Laura Zalenga and the Photography of Feeling

By Jenny Carless

The mood of a photograph, the magic of stumbling upon unexpected joy in an image, and the abandon of throwing herself fully into her work—these form the essence of what German photographer Laura Zalenga loves about her craft.

Whether it’s human faces, human bodies in a unique landscape, or the revelation of an unexpected moment, if it expresses a mood, Zalenga is interested. Her favorite kind of photography is all about feeling.

So when Zalenga sets out for the day with her camera, she goes with the flow.

“I keep my eyes open for magical spots with unique light where I can tell a story,” she says.

The photo below demonstrates what she means.

“I adore riding trains; it’s one of the places where I come up with most of my concepts,” she says.

One day, she saw this coal hill from her train window and knew she had to shoot there.

“I was covered in black dust in the end and the soles of my feet were sore, but I was happy that I dedicated all my energy to this image,” she says.

But Zalenga is hesitant to describe her photographic style.

“It's so hard to try to watch yourself from the outside and objectively say what your work is,” she explains. “What I can say is that my images have a clear visual voice paired with dreamy moods, and that emotions are my language.”

Zalenga uses a clear visual language and likes to create a moody atmosphere. She sells her work as an Adobe Stock Premium contributor; below are a few of the images she shares on that platform.


Zalenga is also fascinated by fairy tales.

“These stories existed all around me while I was growing up—from the plays we saw and I acted in, to the books I read,” she says. “Within an obviously fictional story, you learn that life isn't always easy, but you are also invited to dream and to hope. And within these short stories, which remain nearly unchanged for centuries, there are always simple truths and morals to be learned.”

In her Compact Fairy Tales series (select images shown below), created for a competition Zalenga entered some years ago, she tried to show the fables in a new way.

“I zoomed in until only the very essence of each tale’s key scene is visible,” she says.


Self-portraits are another favorite theme for Zalenga.

In one self-portrait shot in the early morning (top image), she set herself the challenge of focusing on her own eye through a spiderweb covered in drops of dew.

“This is one of very few close-ups of my face I’ve done in the past few years, but it's a good memory from a beautiful morning,” Zalenga says.

She took another self-portrait (middle image) the day after shaving her head for charity—collecting $1,000 online and then donating her waist-long brown hair to the Little Princess Trust and the money to Animal Equality.

“I wanted to see what life is like as a woman without one of society’s most loved female beauty attributes,” she explains. “It was a pretty freeing and eye-opening experience.”

Zalenga wasn’t wild about the topic—or color—when the week’s theme for a 52-week collective project she was participating in was pink (bottom image).

“In the end, eating beetroot salad inspired me to shoot pink water and challenge myself to shoot a self-portrait in a bathtub,” she says.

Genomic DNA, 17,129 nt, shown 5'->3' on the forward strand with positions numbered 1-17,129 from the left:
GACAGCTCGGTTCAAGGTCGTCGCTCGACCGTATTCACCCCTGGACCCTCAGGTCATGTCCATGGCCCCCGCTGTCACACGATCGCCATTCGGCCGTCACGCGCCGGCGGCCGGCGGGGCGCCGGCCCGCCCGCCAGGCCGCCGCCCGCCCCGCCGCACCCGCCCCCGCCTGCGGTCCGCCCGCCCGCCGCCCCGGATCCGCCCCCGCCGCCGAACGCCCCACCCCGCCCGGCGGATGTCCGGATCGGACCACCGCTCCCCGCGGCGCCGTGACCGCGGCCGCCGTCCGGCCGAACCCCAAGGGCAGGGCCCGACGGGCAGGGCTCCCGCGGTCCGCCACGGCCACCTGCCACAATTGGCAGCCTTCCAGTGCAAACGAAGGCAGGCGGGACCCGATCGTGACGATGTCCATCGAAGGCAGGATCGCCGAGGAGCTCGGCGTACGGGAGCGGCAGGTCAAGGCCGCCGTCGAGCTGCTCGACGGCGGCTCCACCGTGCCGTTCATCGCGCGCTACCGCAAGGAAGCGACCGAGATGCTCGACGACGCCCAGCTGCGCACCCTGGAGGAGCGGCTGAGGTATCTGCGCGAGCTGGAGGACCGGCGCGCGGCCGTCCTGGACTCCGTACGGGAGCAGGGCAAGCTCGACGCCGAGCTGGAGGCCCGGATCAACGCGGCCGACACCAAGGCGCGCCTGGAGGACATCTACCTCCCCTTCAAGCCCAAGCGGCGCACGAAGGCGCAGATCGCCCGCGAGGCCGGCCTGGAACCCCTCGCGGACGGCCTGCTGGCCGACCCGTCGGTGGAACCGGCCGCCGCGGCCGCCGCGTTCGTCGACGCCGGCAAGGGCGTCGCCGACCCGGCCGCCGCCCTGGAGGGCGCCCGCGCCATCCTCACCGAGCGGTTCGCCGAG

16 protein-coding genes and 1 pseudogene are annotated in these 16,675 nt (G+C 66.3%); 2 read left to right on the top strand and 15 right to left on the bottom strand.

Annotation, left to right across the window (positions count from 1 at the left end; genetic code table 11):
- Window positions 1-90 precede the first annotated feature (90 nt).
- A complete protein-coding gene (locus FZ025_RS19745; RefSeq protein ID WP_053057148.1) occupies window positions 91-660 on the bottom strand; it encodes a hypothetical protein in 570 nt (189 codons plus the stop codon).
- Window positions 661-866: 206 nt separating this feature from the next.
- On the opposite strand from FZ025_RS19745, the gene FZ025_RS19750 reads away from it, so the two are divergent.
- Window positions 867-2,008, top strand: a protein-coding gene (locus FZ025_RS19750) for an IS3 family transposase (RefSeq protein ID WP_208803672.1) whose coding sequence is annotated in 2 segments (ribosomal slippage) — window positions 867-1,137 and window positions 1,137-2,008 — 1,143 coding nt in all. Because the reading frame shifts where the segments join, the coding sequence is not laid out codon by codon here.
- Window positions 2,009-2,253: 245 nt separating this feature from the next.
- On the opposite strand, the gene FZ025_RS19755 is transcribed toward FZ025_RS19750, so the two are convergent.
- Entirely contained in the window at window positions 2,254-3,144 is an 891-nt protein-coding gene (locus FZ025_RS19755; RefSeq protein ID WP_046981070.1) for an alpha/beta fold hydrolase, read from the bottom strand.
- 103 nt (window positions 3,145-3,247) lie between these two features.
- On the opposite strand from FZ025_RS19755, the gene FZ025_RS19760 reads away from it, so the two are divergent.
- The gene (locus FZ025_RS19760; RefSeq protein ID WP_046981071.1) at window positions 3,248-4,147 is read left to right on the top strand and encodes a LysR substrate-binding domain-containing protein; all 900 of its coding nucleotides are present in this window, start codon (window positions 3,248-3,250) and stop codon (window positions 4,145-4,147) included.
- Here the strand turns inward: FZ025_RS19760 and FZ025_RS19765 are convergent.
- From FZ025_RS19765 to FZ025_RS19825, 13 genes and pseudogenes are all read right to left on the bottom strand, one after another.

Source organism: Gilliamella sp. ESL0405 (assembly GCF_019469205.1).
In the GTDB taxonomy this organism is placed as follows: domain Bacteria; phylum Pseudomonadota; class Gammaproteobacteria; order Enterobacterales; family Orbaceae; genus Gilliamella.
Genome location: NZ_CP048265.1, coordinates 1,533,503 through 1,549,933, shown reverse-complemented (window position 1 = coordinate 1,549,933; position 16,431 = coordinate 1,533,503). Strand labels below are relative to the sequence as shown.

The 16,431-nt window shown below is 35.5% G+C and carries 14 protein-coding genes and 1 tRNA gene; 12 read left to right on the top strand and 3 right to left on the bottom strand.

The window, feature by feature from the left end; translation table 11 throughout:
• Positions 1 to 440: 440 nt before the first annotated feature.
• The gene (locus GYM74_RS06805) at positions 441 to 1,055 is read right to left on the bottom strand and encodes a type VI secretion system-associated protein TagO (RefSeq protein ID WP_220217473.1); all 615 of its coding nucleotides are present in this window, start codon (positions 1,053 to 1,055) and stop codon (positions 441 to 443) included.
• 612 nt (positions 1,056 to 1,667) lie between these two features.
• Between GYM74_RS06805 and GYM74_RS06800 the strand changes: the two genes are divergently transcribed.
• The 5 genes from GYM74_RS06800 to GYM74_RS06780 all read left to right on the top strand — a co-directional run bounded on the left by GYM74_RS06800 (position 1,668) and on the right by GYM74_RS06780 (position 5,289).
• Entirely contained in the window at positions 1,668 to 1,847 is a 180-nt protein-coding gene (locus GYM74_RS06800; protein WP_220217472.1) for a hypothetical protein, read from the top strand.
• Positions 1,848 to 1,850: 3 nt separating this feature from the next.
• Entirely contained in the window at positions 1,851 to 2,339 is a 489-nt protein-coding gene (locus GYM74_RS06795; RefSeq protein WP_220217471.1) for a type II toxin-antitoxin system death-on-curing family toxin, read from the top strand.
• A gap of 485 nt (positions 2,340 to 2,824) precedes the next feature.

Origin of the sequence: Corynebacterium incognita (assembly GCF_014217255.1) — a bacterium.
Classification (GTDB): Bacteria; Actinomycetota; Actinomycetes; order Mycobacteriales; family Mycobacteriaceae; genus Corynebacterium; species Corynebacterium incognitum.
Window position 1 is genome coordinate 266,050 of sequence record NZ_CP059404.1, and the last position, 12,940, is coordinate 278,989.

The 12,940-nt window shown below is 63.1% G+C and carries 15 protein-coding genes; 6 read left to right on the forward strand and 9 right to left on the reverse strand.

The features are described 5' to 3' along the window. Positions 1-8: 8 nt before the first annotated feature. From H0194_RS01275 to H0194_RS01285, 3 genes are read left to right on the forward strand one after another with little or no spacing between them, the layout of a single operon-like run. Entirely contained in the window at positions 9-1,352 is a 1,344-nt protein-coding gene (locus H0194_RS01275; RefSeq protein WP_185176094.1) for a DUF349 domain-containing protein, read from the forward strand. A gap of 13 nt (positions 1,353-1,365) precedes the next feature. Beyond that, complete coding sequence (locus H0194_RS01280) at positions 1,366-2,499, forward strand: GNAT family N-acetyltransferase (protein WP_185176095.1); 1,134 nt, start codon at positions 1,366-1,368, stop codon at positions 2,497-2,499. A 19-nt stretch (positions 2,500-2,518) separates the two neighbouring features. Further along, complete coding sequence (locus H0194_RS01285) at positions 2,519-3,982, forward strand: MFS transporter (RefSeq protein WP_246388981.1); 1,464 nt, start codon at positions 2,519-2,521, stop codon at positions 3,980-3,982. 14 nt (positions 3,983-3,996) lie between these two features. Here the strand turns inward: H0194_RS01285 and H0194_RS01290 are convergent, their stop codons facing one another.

For Zalenga, there are three ways to make a good photograph:

1. “Touch me, move me, make me feel something.”

2. “Let me see something in a new way.”

3. “Make my eyes fall in love—with great composition or color, for example.”

“And sometimes, there are those special images that combine all three elements and take my breath away,” she says.

The picture below, of her sister the second before she breaks through the water’s surface, is one of those special images.

“I love to explore effects like this,” she says. “They’re not planned, but once found, they feel like magic.”

As Zalenga’s work has evolved over the years, she sees that it has become more clear and bright.

“I used to do dark, moody close-ups,” she says. “I still love melancholy, but my work is not as dark anymore, and I don’t focus on close-ups as much as I once did.”


“I’m in love with my Sony a7R II and Adobe Photoshop,” Zalenga says. “They are the perfect tools to help me create what’s on my mind and in front of my eye.”

She sometimes manipulates images to make a certain point.

“I like to erase the things that draw away attention from what should be the focus, and emphasize the things I want to be seen,” she says. “Also, I’m a big fan of creating what would be (almost) impossible in reality—changing moods or combining worlds or things.”

She also likes images that leave the viewer wondering if they have been manipulated or not.

“I love to create images that need a second glance,” she says.

For instance, the image below is not montage—it is one shot.

“If you look closely, it seems that you see Valentina’s profile as well as her whole face,” Zalenga says. “We were lucky with the light and the shadow it created on the dusty glass.”

Mirrors are another way to make the viewer wonder if an image has been manipulated.

“People who follow me know how much I love reflections,” she says. “I created this image [below] using several mirrors.”

Sometimes the manipulation is obvious.

“Yes, I used Photoshop here [image below]; I can’t climb trees upside down!” she says.

Creating these kinds of photos leads to some funny situations when people come across Zalenga in action.

“I get some pretty comical reactions when I’m taking self-portraits and people don’t see my camera,” she says. “I can't blame them. Just seeing someone hanging on a tree trunk for no visible reason—I would be confused, too.”

Zalenga goes to great lengths for her work, but in the end, her goal is simple.

“I just want people to feel my art,” she says.

Zalenga shares her work on her portfolio site, and she is an Adobe Stock Premium contributor.



September 27, 2017